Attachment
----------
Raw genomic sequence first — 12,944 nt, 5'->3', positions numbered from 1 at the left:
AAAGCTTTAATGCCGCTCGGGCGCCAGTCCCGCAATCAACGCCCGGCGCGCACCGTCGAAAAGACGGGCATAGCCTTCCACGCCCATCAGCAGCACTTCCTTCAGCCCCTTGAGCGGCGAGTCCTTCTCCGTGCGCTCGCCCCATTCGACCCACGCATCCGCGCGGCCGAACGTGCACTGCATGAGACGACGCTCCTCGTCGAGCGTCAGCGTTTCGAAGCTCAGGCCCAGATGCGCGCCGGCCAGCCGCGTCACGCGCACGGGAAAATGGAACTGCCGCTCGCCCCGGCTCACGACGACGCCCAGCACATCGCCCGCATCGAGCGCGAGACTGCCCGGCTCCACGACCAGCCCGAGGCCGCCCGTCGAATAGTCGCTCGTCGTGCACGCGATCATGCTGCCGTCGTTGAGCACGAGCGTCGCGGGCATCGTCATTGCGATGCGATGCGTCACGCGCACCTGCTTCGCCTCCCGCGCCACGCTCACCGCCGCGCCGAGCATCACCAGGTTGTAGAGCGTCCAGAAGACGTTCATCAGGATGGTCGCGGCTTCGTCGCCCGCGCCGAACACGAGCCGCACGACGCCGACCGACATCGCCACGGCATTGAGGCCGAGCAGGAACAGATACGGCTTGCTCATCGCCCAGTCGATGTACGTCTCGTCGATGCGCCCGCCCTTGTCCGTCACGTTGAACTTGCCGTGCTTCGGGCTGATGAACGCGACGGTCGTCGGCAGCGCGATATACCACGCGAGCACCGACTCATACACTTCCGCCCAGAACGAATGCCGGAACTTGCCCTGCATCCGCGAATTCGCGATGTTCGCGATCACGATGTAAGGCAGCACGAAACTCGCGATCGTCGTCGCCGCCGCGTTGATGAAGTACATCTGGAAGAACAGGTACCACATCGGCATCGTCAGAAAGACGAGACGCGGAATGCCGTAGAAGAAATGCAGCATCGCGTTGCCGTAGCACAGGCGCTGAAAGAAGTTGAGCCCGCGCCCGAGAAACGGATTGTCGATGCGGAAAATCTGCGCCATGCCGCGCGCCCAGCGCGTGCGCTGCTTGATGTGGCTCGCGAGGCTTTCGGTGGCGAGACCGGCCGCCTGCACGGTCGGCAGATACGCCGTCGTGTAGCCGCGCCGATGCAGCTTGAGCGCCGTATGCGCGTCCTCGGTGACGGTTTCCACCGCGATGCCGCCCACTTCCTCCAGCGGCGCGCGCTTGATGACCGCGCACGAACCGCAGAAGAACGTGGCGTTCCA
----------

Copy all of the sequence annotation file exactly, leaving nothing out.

Raw genomic sequence first — 12,944 nt, 5'->3', positions numbered from 1 at the left:
AAAGCTTTAATGCCGCTCGGGCGCCAGTCCCGCAATCAACGCCCGGCGCGCACCGTCGAAAAGACGGGCATAGCCTTCCACGCCCATCAGCAGCACTTCCTTCAGCCCCTTGAGCGGCGAGTCCTTCTCCGTGCGCTCGCCCCATTCGACCCACGCATCCGCGCGGCCGAACGTGCACTGCATGAGACGACGCTCCTCGTCGAGCGTCAGCGTTTCGAAGCTCAGGCCCAGATGCGCGCCGGCCAGCCGCGTCACGCGCACGGGAAAATGGAACTGCCGCTCGCCCCGGCTCACGACGACGCCCAGCACATCGCCCGCATCGAGCGCGAGACTGCCCGGCTCCACGACCAGCCCGAGGCCGCCCGTCGAATAGTCGCTCGTCGTGCACGCGATCATGCTGCCGTCGTTGAGCACGAGCGTCGCGGGCATCGTCATTGCGATGCGATGCGTCACGCGCACCTGCTTCGCCTCCCGCGCCACGCTCACCGCCGCGCCGAGCATCACCAGGTTGTAGAGCGTCCAGAAGACGTTCATCAGGATGGTCGCGGCTTCGTCGCCCGCGCCGAACACGAGCCGCACGACGCCGACCGACATCGCCACGGCATTGAGGCCGAGCAGGAACAGATACGGCTTGCTCATCGCCCAGTCGATGTACGTCTCGTCGATGCGCCCGCCCTTGTCCGTCACGTTGAACTTGCCGTGCTTCGGGCTGATGAACGCGACGGTCGTCGGCAGCGCGATATACCACGCGAGCACCGACTCATACACTTCCGCCCAGAACGAATGCCGGAACTTGCCCTGCATCCGCGAATTCGCGATGTTCGCGATCACGATGTAAGGCAGCACGAAACTCGCGATCGTCGTCGCCGCCGCGTTGATGAAGTACATCTGGAAGAACAGGTACCACATCGGCATCGTCAGAAAGACGAGACGCGGAATGCCGTAGAAGAAATGCAGCATCGCGTTGCCGTAGCACAGGCGCTGAAAGAAGTTGAGCCCGCGCCCGAGAAACGGATTGTCGATGCGGAAAATCTGCGCCATGCCGCGCGCCCAGCGCGTGCGCTGCTTGATGTGGCTCGCGAGGCTTTCGGTGGCGAGACCGGCCGCCTGCACGGTCGGCAGATACGCCGTCGTGTAGCCGCGCCGATGCAGCTTGAGCGCCGTATGCGCGTCCTCGGTGACGGTTTCCACCGCGATGCCGCCCACTTCCTCCAGCGGCGCGCGCTTGATGACCGCGCACGAACCGCAGAAGAACGTGGCGTTCCA